“Lucky Man” By The Verve

ZombieAnother music and memory post today!  This is the fifth in my “With Music” series. The others  so far included a song by Ben Folds Five (you can read it here), Sheryl Crow (here), one of the best songs ever by Beth Orton (here) and an embarrassing love for a Dean Martin single (here).  This time, I take on a lost week and a zombie.  Enjoy!

The easiest way to describe radio drama in the United States is to compare it to a zombie.

While in England and other European countries you can still find radio dramas (new and old) on their stations (many time with famous actors and writers supplying the talent), here it is something different. When television came around, the media world couldn’t have dropped it faster and all of the radio celebrities ran from the waves to the boxes.

Here is the thing though; it is not dead… well… not entirely.

It struggles, it grunts and it staggers forward, hands outstretched, craving listeners to bring it back, make it truly alive again. Not brains, ears is what the monster craves. Ears… Ears!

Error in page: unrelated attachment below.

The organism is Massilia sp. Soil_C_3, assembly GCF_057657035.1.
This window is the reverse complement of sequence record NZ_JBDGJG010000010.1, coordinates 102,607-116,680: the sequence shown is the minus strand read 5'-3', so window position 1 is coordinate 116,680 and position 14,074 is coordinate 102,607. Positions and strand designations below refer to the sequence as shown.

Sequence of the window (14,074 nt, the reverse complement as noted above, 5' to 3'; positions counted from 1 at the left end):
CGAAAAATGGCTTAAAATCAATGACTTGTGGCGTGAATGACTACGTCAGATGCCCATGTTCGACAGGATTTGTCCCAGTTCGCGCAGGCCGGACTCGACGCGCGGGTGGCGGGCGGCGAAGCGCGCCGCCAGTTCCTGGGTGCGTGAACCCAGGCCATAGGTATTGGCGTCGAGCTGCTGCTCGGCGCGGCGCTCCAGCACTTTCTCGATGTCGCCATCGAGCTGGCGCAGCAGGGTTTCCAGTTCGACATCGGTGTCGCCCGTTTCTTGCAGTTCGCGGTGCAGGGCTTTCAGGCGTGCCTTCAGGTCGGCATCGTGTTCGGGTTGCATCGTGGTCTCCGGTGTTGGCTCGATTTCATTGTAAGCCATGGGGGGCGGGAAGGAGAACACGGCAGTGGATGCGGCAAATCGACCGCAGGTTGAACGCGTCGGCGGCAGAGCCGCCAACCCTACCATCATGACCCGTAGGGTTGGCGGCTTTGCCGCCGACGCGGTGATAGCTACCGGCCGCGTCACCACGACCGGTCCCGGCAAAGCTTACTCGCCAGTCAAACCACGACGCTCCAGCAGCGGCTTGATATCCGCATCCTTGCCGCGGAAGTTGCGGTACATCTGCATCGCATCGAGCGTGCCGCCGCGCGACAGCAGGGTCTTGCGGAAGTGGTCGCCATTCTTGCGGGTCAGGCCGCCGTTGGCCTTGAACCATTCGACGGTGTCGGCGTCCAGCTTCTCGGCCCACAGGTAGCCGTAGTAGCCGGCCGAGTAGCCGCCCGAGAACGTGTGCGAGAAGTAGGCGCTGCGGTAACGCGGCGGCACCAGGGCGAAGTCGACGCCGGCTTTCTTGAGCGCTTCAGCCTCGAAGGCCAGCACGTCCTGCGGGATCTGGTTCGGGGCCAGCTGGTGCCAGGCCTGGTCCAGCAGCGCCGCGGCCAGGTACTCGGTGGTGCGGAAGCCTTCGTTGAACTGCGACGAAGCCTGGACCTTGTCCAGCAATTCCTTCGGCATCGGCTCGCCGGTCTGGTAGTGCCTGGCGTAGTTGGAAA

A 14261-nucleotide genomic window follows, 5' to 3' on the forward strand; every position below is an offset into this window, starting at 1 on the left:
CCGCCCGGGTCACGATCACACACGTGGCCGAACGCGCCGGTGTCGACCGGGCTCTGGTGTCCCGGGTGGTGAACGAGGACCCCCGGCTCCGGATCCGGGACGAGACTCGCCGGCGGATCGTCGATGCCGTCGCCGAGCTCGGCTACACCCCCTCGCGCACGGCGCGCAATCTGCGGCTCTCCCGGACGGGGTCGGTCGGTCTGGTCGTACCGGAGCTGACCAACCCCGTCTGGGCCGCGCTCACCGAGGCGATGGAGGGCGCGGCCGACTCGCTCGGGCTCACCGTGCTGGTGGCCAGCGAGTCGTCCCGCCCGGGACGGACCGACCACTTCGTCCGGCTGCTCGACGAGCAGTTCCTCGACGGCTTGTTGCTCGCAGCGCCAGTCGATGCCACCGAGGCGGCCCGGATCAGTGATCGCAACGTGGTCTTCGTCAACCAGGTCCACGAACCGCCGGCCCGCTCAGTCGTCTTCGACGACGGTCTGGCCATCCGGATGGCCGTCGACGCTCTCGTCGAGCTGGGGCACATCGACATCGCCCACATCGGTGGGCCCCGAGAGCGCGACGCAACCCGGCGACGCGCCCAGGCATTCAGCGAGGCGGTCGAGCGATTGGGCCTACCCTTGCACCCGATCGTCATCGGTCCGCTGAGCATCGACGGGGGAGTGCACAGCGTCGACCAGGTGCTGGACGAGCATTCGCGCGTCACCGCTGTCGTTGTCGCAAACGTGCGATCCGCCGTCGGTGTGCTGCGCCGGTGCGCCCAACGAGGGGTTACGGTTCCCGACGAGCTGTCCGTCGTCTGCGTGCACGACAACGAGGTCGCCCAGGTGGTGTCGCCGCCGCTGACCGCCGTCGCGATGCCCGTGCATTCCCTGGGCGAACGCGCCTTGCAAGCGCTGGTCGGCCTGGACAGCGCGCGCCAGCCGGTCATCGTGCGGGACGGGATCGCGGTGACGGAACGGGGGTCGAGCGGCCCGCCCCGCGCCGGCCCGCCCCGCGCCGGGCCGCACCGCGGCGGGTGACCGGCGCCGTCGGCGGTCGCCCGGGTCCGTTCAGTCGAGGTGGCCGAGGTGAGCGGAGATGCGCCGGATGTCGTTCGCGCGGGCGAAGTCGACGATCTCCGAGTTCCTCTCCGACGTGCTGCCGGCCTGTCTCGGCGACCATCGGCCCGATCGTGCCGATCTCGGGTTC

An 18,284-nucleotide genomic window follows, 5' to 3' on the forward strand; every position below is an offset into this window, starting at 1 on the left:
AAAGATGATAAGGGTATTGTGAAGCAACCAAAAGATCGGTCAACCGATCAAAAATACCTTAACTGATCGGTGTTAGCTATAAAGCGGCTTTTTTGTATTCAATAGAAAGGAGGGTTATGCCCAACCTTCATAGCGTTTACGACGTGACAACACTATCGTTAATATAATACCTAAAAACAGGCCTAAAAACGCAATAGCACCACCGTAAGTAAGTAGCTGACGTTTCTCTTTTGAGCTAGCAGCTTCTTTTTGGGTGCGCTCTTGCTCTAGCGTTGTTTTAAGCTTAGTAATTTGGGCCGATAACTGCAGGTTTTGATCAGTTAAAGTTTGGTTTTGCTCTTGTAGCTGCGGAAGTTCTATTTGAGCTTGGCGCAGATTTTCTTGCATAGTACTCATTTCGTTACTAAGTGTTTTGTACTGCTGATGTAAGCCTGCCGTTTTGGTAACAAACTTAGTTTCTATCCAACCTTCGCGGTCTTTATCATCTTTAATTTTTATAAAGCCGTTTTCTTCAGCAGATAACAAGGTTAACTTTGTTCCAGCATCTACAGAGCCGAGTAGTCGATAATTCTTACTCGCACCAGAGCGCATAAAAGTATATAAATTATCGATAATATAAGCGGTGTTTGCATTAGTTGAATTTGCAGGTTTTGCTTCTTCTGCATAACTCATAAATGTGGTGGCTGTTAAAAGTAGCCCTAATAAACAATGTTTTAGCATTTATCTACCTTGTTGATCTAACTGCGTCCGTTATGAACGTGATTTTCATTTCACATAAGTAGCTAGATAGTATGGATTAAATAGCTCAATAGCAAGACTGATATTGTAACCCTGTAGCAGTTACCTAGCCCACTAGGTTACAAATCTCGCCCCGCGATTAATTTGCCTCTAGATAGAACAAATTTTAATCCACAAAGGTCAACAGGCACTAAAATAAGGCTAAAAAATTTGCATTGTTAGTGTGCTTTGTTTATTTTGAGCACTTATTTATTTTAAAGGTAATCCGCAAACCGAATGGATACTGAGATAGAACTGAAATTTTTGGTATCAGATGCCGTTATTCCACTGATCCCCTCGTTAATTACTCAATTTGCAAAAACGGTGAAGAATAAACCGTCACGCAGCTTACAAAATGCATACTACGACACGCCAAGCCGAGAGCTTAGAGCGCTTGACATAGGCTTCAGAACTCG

I have always had an obsession with radio plays. I remember the first time I heard The Hitchhiker’s Guide to the Galaxy. It was like a revelation. Douglas Adams took his crazy idea and with some sound effects and wonderful actors made a movie in my head that was better than any I could have hoped to have seen. I went from there to The Firesign Theater and then to old time radio. There was an AM station in my area that would play it randomly late at night, and as a kid I would stay up, leaning over the player, ready to press record on my tape deck if a show I loved came on.

There is something awe-inspiring to me about radio plays. They take really little to produce, anything can be a sound effect (Douglas Adams made the sounds of the end of the universe with a bath tub, for example), and you were playing in the mind of someone else. And since radio dramas rarely get bogged down with descriptions, the listener is really an active audience, dressing the characters and the set with their imagination. It’s a personal experience, and the audience can own it as much as the performers.

So when I started to dream of being a writer, my first thoughts were all about radio. I wanted to capture the zombie and give it new life, I didn’t want to be eaten.

Yes, I dreamed of feeding it ears. Continue reading

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